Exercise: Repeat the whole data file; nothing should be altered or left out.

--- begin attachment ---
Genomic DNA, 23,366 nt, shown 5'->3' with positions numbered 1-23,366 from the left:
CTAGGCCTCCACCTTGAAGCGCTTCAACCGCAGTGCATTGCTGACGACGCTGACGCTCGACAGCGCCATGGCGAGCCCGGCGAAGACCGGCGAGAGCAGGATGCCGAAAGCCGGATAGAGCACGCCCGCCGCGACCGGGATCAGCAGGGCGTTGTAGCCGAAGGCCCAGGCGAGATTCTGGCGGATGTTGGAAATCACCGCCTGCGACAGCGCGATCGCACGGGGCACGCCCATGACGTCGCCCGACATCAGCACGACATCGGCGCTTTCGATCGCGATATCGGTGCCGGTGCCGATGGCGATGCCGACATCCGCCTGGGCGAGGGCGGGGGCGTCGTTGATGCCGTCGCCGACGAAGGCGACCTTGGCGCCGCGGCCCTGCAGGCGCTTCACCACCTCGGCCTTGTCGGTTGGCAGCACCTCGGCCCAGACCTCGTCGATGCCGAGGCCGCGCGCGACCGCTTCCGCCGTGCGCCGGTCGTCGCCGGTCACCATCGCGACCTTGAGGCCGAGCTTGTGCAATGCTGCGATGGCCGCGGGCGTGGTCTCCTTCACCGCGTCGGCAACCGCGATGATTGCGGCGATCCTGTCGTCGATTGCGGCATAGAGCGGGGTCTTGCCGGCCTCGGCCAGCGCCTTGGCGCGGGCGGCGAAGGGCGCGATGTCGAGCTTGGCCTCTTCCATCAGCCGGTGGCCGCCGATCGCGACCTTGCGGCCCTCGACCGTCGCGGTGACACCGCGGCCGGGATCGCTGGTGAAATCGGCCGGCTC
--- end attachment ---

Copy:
Genomic DNA, 23,366 nt, shown 5'->3' with positions numbered 1-23,366 from the left:
CTAGGCCTCCACCTTGAAGCGCTTCAACCGCAGTGCATTGCTGACGACGCTGACGCTCGACAGCGCCATGGCGAGCCCGGCGAAGACCGGCGAGAGCAGGATGCCGAAAGCCGGATAGAGCACGCCCGCCGCGACCGGGATCAGCAGGGCGTTGTAGCCGAAGGCCCAGGCGAGATTCTGGCGGATGTTGGAAATCACCGCCTGCGACAGCGCGATCGCACGGGGCACGCCCATGACGTCGCCCGACATCAGCACGACATCGGCGCTTTCGATCGCGATATCGGTGCCGGTGCCGATGGCGATGCCGACATCCGCCTGGGCGAGGGCGGGGGCGTCGTTGATGCCGTCGCCGACGAAGGCGACCTTGGCGCCGCGGCCCTGCAGGCGCTTCACCACCTCGGCCTTGTCGGTTGGCAGCACCTCGGCCCAGACCTCGTCGATGCCGAGGCCGCGCGCGACCGCTTCCGCCGTGCGCCGGTCGTCGCCGGTCACCATCGCGACCTTGAGGCCGAGCTTGTGCAATGCTGCGATGGCCGCGGGCGTGGTCTCCTTCACCGCGTCGGCAACCGCGATGATTGCGGCGATCCTGTCGTCGATTGCGGCATAGAGCGGGGTCTTGCCGGCCTCGGCCAGCGCCTTGGCGCGGGCGGCGAAGGGCGCGATGTCGAGCTTGGCCTCTTCCATCAGCCGGTGGCCGCCGATCGCGACCTTGCGGCCCTCGACCGTCGCGGTGACACCGCGGCCGGGATCGCTGGTGAAATCGGCCGGCTC